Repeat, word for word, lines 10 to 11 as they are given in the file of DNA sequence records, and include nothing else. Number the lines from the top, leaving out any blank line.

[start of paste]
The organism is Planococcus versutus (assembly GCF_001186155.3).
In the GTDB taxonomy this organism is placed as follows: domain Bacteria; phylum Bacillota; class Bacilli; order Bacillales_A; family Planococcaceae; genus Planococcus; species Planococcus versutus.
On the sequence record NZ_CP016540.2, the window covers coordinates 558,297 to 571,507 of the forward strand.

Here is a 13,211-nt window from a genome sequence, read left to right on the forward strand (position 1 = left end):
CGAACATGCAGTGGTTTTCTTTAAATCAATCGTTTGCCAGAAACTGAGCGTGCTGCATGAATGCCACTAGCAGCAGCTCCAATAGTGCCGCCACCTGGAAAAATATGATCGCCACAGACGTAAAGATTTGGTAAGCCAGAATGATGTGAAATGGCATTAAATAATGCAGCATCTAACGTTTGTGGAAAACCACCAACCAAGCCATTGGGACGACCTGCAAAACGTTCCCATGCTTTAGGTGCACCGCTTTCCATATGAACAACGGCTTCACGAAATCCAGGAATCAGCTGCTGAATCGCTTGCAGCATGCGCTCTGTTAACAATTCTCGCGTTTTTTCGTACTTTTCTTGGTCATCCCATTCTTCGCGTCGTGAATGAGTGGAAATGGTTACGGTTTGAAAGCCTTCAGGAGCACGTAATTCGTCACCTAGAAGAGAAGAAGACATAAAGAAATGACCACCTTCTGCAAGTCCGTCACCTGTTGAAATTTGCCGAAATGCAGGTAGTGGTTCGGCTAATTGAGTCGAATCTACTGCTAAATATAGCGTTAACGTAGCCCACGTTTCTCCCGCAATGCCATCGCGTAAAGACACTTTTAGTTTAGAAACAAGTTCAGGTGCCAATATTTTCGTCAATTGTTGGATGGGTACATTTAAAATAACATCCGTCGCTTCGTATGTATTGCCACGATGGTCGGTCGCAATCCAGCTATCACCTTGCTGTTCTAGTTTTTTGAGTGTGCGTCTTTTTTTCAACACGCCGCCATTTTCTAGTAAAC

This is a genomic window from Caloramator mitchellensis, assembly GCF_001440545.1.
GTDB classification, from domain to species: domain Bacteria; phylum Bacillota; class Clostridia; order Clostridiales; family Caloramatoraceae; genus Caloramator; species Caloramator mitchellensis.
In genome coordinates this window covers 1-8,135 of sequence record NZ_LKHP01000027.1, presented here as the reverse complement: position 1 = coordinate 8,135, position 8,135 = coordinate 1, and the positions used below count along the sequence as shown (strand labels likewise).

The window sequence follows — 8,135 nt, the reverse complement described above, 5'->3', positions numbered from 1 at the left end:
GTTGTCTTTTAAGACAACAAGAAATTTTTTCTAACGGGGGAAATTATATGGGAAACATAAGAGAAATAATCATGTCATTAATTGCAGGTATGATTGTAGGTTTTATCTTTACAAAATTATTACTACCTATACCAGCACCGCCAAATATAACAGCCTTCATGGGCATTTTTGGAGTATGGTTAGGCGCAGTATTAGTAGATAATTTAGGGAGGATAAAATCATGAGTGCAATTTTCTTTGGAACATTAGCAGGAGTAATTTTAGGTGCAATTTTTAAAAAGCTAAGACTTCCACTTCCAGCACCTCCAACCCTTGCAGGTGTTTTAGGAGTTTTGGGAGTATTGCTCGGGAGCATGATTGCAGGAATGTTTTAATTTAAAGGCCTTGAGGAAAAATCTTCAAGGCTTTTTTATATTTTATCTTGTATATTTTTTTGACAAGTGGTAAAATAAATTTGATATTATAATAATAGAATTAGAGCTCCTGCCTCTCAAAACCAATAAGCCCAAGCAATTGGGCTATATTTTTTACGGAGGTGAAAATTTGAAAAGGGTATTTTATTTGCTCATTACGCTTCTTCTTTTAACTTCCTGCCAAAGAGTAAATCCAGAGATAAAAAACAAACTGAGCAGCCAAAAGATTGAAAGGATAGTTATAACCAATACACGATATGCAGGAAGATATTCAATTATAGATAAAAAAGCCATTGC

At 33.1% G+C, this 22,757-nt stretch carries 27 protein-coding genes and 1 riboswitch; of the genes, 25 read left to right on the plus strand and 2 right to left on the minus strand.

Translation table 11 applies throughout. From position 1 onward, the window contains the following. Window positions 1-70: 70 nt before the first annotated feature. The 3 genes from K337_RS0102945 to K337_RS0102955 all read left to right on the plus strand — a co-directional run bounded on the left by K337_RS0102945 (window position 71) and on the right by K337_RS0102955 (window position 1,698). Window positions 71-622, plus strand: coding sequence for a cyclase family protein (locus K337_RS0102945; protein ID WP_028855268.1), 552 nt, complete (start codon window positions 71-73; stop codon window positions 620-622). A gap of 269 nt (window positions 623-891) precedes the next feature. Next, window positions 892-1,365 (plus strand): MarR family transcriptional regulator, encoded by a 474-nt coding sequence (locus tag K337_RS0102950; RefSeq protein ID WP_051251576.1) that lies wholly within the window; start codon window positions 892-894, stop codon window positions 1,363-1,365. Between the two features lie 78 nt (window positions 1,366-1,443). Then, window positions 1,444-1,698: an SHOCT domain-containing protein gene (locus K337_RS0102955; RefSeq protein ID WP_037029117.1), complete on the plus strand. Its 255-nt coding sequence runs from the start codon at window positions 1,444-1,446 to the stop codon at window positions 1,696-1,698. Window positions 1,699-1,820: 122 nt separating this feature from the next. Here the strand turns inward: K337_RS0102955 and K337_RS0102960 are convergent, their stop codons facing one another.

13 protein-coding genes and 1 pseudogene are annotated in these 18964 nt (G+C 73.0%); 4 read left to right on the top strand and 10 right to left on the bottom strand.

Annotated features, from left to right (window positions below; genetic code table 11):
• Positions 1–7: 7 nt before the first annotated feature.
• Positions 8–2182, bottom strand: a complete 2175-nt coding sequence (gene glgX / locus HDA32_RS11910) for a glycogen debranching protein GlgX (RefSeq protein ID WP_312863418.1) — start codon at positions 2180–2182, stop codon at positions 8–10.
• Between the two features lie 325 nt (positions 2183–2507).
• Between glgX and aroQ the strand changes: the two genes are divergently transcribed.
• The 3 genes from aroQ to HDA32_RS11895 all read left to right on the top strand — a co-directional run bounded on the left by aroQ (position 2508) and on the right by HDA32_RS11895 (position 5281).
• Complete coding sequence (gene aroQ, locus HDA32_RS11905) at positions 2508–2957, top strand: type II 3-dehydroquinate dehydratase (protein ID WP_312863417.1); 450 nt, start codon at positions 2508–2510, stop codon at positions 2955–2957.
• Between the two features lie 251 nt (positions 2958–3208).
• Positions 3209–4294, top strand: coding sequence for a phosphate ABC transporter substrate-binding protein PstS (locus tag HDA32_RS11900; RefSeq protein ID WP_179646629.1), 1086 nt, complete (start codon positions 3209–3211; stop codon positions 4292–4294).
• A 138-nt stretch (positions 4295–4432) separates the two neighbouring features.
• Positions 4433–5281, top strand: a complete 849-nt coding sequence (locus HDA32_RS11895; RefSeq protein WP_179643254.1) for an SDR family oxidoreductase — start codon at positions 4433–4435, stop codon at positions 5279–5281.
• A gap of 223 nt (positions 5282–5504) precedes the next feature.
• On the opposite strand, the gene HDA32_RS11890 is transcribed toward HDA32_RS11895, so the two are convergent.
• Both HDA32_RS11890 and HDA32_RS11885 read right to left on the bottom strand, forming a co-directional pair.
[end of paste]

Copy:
GTTGTCTTTTAAGACAACAAGAAATTTTTTCTAACGGGGGAAATTATATGGGAAACATAAGAGAAATAATCATGTCATTAATTGCAGGTATGATTGTAGGTTTTATCTTTACAAAATTATTACTACCTATACCAGCACCGCCAAATATAACAGCCTTCATGGGCATTTTTGGAGTATGGTTAGGCGCAGTATTAGTAGATAATTTAGGGAGGATAAAATCATGAGTGCAATTTTCTTTGGAACATTAGCAGGAGTAATTTTAGGTGCAATTTTTAAAAAGCTAAGACTTCCACTTCCAGCACCTCCAACCCTTGCAGGTGTTTTAGGAGTTTTGGGAGTATTGCTCGGGAGCATGATTGCAGGAATGTTTTAATTTAAAGGCCTTGAGGAAAAATCTTCAAGGCTTTTTTATATTTTATCTTGTATATTTTTTTGACAAGTGGTAAAATAAATTTGATATTATAATAATAGAATTAGAGCTCCTGCCTCTCAAAACCAATAAGCCCAAGCAATTGGGCTATATTTTTTACGGAGGTGAAAATTTGAAAAGGGTATTTTATTTGCTCATTACGCTTCTTCTTTTAACTTCCTGCCAAAGAGTAAATCCAGAGATAAAAAACAAACTGAGCAGCCAAAAGATTGAAAGGATAGTTATAACCAATACACGATATGCAGGAAGATATTCAATTATAGATAAAAAAGCCATTGC

At 33.1% G+C, this 22,757-nt stretch carries 27 protein-coding genes and 1 riboswitch; of the genes, 25 read left to right on the plus strand and 2 right to left on the minus strand.